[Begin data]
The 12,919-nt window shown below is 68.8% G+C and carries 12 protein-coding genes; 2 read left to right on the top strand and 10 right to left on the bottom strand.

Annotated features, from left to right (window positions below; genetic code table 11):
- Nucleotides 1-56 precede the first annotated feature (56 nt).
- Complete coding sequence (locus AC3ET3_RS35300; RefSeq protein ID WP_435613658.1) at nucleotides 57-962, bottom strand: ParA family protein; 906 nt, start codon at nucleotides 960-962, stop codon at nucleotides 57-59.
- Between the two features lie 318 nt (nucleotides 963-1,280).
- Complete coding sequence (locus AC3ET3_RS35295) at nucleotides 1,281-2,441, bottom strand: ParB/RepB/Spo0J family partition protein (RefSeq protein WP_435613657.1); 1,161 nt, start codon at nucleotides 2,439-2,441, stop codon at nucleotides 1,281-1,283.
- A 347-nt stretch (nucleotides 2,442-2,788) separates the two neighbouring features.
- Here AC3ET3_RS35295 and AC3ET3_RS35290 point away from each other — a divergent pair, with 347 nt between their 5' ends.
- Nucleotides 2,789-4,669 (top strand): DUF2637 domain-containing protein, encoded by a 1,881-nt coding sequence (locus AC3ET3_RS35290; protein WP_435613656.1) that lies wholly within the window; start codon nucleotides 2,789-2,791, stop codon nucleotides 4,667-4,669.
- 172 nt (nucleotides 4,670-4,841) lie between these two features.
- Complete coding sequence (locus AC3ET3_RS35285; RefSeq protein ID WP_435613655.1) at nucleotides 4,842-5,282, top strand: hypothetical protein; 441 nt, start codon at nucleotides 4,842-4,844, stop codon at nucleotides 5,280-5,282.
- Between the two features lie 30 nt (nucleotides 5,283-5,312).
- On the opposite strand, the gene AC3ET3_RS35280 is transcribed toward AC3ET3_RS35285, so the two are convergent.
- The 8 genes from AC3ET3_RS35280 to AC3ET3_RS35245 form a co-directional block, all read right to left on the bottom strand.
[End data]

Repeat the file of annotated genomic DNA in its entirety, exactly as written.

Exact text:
The 12,919-nt window shown below is 68.8% G+C and carries 12 protein-coding genes; 2 read left to right on the top strand and 10 right to left on the bottom strand.

Annotated features, from left to right (window positions below; genetic code table 11):
- Nucleotides 1-56 precede the first annotated feature (56 nt).
- Complete coding sequence (locus AC3ET3_RS35300; RefSeq protein ID WP_435613658.1) at nucleotides 57-962, bottom strand: ParA family protein; 906 nt, start codon at nucleotides 960-962, stop codon at nucleotides 57-59.
- Between the two features lie 318 nt (nucleotides 963-1,280).
- Complete coding sequence (locus AC3ET3_RS35295) at nucleotides 1,281-2,441, bottom strand: ParB/RepB/Spo0J family partition protein (RefSeq protein WP_435613657.1); 1,161 nt, start codon at nucleotides 2,439-2,441, stop codon at nucleotides 1,281-1,283.
- A 347-nt stretch (nucleotides 2,442-2,788) separates the two neighbouring features.
- Here AC3ET3_RS35295 and AC3ET3_RS35290 point away from each other — a divergent pair, with 347 nt between their 5' ends.
- Nucleotides 2,789-4,669 (top strand): DUF2637 domain-containing protein, encoded by a 1,881-nt coding sequence (locus AC3ET3_RS35290; protein WP_435613656.1) that lies wholly within the window; start codon nucleotides 2,789-2,791, stop codon nucleotides 4,667-4,669.
- 172 nt (nucleotides 4,670-4,841) lie between these two features.
- Complete coding sequence (locus AC3ET3_RS35285; RefSeq protein ID WP_435613655.1) at nucleotides 4,842-5,282, top strand: hypothetical protein; 441 nt, start codon at nucleotides 4,842-4,844, stop codon at nucleotides 5,280-5,282.
- Between the two features lie 30 nt (nucleotides 5,283-5,312).
- On the opposite strand, the gene AC3ET3_RS35280 is transcribed toward AC3ET3_RS35285, so the two are convergent.
- The 8 genes from AC3ET3_RS35280 to AC3ET3_RS35245 form a co-directional block, all read right to left on the bottom strand.